Below please find our exclusive interview with Shelley Komarov on designing for Oscar nominee and Golden Globe Winner, Matthew McConaughey.
How would you say designing for fashion models differs from designing costumes for the bank robbers in The Newton Boys? How would you describe their style?
When you work on a movie, you design to match the character. The events in this picture take place in 1920s, so you define the character and the dress according to the period. Matthew’s character was supposed to become dandy dressed, so I made a lot of suits and shirts for him. At the same time, you design according to the evolution of the character. In the case of Matthew’s character, it moved from poor to wealthy as more and more banks have been robbed.
You were lucky enough to catch Matthew McConaughey in the beginning of his career, what was it like working with him?
I really liked matthew, he has a star quality on screen. I saw it right away even though he was an inexperienced actor at that time, but He was so natural. As for working with him, it was a very pleasant experience, so I have fond memories from working with him.
Did you face any challenges when designing for The Newton Boys? If so, what were they?
Working on a period movie is always a challenge. You have to achieve a balance between being faithful to the period and at the same time being appealing to the today’s viewer.
What was most memorable about working on the set of The Newton Boys?
We had an interesting scene in a “speak easy” bar in Chicago. We dressed my wardrobe supervisor for a small speaking role and it was very funny, he was quite good actually.
I remember the last days of the shooting, we were in the cotton field and it was hot, really hot. I could not leave my trailer, my Russian blood could not handle the Texans heat.
Although Matthew McConaughey is quite the A-list celebrity, who is your dream client?
I worked with many A-list actors but if I had a chance, I would like to work with Elizabeth Taylor and Sophia Loren.
What was your inspiration for the designs and styles that you chose for The Newton Boys?
When I work on a period movie, I do a lot of research. I read a lot, watch documentaries, study magazines of the period and from that comes the inspiration.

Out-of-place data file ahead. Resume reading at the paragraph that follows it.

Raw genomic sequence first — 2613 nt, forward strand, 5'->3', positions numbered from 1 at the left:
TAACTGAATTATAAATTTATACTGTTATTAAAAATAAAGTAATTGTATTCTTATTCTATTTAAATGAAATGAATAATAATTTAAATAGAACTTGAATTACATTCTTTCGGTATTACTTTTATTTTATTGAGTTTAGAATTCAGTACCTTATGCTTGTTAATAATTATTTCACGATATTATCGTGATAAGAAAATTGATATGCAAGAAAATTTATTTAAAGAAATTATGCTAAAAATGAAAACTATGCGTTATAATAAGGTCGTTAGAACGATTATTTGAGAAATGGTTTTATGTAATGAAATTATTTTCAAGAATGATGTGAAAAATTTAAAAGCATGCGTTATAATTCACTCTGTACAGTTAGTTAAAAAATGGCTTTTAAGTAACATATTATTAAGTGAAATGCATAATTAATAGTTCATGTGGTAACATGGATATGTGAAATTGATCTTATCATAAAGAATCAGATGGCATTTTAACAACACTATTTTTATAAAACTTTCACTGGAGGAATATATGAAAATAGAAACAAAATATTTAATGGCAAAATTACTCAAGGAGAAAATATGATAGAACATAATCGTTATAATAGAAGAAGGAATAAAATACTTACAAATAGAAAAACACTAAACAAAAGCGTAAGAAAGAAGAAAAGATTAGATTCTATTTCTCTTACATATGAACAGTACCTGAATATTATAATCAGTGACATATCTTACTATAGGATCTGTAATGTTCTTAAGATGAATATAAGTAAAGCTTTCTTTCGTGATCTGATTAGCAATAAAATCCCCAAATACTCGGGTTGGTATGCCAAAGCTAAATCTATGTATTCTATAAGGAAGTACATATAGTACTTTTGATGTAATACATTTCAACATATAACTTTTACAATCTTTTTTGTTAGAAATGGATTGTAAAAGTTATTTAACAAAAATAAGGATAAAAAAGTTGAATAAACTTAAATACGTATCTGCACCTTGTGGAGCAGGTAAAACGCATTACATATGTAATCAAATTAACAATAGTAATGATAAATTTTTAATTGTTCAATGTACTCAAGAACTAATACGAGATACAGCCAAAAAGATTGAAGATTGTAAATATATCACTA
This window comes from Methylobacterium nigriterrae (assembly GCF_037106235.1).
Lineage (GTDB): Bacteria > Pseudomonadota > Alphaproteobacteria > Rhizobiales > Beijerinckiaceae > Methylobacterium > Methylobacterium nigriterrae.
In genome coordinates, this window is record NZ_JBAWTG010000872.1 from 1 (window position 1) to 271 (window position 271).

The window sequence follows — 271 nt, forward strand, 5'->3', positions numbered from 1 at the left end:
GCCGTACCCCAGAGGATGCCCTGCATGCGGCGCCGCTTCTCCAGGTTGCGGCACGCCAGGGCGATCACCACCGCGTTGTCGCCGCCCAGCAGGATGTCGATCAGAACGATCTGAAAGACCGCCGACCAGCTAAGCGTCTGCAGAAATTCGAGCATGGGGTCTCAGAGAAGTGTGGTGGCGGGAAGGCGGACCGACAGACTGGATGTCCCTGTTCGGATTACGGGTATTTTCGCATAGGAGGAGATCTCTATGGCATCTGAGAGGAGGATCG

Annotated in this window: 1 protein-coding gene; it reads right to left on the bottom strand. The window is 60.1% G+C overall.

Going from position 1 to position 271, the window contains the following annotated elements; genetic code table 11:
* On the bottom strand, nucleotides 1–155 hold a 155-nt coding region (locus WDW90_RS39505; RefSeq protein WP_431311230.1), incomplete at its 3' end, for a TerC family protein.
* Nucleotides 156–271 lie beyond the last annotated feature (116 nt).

How did you use your passion for form and texture when designing for Matthew McConaughey in The Newton Boys?
Actually, pleating was in vogue during the 20th, so I used some for Juliana Margulies who also was in the movie. She also became a big star, nominated for the Golden Globe and for Emmy.
Besides The Newton Boys, what other movie did you enjoy designing for?
I loved working on “Lost in Yonkers” based on the Neil Simon’s play and starring Richard Dreyfus and Mercedes Ruehl. It was a joy to work on “Inherent the Wind” with Jack Lemmon and George C. Scott. Their performances were so great that I did not want to leave the set. I would also include in this list “Introducing Dorothy Dandridge” with Halle Berry.
How does your work from The Newton Boys compare to work that you have done from your line, Komarov Clothing?
The work on fashion is very different. Now instead of designing for a character you design something that you hope thousands would wear and enjoy.
How did designing for The Newton Boys compare to any other movie that you have worked on?
This was a really nice experience, with more fun than the pressure. I liked people I worked with and we had a lot of fun.
What is your favorite part about designing for movies? How does it differ from designing for your clothing line?
I did like the research part and work on a character when making a movie. When I work on the line, I often try to interpret a certain period and adapt it to modernity. For example, today’s fashion reflects the spirit of the 50s, just as last year it was 70s. After having worked on so many period projects for movies, I am probably quite skeptical seeing some fashion claiming that a certain style looks, say, 70s. To have some elements of that period does not always mean that the spirit of that period is captured.